“‘The true nature of logical conclusions has not been arranged by men, rather they studied and took notice of it so that they might be able to learn or to teach it. It is perpetual in the order of things and divinely ordered.” For Augustine, the truth of propositions like ’2+2= 4′ does not consist simply in the mental act of making this judgment. Rather, its truth lies in the eternal reality which makes the judgment true. The truths of logic are not empty tautologies devoid of any reference to being.”
Moreover, this is not merely a law of thought, but has a direct relationship to ontological reality. Nash suggests:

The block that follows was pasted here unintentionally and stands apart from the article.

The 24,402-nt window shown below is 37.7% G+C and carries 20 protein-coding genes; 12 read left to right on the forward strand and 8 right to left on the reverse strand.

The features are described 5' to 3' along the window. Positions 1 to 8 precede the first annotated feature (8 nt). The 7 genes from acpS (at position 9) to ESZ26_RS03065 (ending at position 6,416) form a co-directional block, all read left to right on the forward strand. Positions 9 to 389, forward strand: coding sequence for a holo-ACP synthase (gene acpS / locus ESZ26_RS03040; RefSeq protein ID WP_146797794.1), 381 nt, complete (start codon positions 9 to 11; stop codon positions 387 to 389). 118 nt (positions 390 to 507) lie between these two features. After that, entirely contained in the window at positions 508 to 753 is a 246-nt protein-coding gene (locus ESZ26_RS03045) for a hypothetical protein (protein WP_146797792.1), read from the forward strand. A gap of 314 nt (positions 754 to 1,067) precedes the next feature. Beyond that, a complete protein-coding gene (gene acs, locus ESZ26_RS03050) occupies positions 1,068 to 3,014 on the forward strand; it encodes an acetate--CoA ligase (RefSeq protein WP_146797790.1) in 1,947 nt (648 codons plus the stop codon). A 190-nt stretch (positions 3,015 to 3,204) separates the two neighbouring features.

“The denial of the law of noncontradiction leads to absurdity. It is impossible meaningfully to deny the laws of logic. If the law of noncontradiction is denied, nothing has meaning. If the laws of logic do not first mean what they say, nothing else can have meaning, including the denial of the laws.”
Thus a truth-claim, to be considered true, must actually correspond to reality or to the way things really are, and must not contain contradictions within the system. Once again, the test of reason can only serve as a negative test for truth. “…[T]he absence of contradiction does not guarantee the presence of truth.” However, as one of five tests for truth, it is extremely useful.
Next time we’ll take a look at the essential components to the Christian worldview.
PS - The video below is the best one minute and 43 second answer as to why as person should be a Christian that I've heard in a long, long time. And, gratefully, it goes well with I've just written. Enjoy.
Grace and Truth,